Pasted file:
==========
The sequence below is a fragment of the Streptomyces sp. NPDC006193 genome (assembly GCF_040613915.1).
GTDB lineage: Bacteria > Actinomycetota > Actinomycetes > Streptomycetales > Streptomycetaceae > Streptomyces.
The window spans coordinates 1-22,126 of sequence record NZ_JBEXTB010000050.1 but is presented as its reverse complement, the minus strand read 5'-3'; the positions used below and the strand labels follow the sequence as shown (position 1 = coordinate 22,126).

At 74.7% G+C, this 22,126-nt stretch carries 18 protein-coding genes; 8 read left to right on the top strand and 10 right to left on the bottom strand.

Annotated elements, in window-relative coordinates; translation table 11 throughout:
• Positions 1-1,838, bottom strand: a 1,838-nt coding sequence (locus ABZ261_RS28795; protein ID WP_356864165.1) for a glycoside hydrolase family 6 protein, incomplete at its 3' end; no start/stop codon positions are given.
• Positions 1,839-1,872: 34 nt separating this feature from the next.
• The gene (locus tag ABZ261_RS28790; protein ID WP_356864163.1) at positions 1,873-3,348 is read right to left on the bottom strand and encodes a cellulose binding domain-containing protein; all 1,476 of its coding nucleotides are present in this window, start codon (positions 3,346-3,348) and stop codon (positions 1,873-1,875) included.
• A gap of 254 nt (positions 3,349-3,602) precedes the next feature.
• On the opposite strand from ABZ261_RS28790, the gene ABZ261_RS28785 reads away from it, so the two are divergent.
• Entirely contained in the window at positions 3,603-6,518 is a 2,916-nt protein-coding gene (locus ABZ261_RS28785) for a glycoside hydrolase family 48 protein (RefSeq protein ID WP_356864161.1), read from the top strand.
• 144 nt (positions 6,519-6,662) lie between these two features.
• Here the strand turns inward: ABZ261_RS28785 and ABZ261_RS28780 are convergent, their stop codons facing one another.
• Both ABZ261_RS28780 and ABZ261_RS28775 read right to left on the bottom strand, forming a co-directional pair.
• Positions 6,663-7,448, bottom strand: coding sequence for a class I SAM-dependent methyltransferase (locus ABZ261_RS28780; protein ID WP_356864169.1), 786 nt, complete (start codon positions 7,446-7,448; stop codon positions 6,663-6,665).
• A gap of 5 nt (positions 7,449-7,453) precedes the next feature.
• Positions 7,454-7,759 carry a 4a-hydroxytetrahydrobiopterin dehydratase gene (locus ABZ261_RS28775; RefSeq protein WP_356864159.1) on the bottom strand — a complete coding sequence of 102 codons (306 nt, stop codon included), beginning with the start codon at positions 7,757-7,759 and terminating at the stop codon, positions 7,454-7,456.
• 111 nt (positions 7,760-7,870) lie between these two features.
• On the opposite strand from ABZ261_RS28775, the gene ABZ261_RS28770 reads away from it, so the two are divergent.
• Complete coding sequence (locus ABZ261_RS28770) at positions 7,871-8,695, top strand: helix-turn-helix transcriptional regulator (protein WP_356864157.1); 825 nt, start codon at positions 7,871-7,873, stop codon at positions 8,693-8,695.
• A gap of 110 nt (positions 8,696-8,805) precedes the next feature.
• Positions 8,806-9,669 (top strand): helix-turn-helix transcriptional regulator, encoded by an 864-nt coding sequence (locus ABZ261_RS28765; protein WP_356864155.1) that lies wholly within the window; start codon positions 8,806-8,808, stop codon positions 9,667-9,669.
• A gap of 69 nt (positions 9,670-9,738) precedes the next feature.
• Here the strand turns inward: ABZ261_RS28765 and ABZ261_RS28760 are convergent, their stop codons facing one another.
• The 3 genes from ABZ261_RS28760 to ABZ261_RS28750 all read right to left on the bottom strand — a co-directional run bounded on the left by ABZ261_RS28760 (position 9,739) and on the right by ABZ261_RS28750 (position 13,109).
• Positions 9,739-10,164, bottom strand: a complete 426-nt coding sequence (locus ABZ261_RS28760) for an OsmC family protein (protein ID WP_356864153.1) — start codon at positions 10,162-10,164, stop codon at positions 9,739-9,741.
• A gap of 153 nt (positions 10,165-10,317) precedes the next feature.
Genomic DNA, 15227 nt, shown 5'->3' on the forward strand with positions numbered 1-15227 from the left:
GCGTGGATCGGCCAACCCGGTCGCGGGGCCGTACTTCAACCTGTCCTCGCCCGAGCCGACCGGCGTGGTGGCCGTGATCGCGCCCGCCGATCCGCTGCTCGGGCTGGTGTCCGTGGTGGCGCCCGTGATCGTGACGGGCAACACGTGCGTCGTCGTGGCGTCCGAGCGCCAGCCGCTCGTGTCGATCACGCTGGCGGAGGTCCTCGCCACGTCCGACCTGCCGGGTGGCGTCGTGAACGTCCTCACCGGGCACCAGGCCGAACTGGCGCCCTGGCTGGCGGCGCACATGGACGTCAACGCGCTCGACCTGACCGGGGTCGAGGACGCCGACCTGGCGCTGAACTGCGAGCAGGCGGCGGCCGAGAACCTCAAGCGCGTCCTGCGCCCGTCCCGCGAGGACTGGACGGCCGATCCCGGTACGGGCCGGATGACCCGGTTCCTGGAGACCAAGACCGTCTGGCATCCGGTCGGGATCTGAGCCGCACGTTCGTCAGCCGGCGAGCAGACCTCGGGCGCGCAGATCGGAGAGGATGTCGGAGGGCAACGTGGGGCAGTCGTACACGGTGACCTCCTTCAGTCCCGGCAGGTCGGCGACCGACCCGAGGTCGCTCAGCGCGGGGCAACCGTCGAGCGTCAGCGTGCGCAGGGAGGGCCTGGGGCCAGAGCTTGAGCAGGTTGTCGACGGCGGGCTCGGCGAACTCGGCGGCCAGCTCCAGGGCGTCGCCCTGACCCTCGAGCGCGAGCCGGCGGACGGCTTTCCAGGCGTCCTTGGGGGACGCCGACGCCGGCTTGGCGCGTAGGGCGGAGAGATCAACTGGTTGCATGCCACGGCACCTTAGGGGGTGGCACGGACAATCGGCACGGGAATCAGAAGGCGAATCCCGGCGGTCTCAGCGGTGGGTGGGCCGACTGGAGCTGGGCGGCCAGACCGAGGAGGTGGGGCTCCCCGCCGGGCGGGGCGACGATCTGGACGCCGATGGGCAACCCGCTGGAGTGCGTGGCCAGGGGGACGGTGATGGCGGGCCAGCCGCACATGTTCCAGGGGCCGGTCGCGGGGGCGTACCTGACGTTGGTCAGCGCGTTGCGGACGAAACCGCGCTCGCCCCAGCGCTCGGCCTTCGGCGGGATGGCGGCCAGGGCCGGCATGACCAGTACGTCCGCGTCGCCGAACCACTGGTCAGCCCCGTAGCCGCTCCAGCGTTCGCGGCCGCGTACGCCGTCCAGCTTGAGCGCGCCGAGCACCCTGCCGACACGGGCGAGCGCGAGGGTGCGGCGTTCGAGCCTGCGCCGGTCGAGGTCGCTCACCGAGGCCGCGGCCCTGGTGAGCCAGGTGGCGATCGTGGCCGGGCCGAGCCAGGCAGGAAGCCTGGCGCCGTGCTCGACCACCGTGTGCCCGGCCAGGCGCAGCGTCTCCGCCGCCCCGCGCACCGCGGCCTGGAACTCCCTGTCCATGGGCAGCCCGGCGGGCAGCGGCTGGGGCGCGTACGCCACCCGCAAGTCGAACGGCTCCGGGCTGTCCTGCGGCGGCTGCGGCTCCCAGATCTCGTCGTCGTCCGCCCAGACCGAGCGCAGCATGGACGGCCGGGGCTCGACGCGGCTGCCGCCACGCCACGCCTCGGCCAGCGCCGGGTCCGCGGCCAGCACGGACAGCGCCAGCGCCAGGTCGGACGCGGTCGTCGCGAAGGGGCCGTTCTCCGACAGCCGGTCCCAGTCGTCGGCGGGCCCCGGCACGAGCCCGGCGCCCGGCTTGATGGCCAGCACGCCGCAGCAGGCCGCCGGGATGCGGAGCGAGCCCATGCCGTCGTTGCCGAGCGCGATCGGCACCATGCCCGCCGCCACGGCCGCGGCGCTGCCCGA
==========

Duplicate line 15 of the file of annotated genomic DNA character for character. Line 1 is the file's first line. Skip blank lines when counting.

• Positions 6,663-7,448, bottom strand: coding sequence for a class I SAM-dependent methyltransferase (locus ABZ261_RS28780; protein ID WP_356864169.1), 786 nt, complete (start codon positions 7,446-7,448; stop codon positions 6,663-6,665).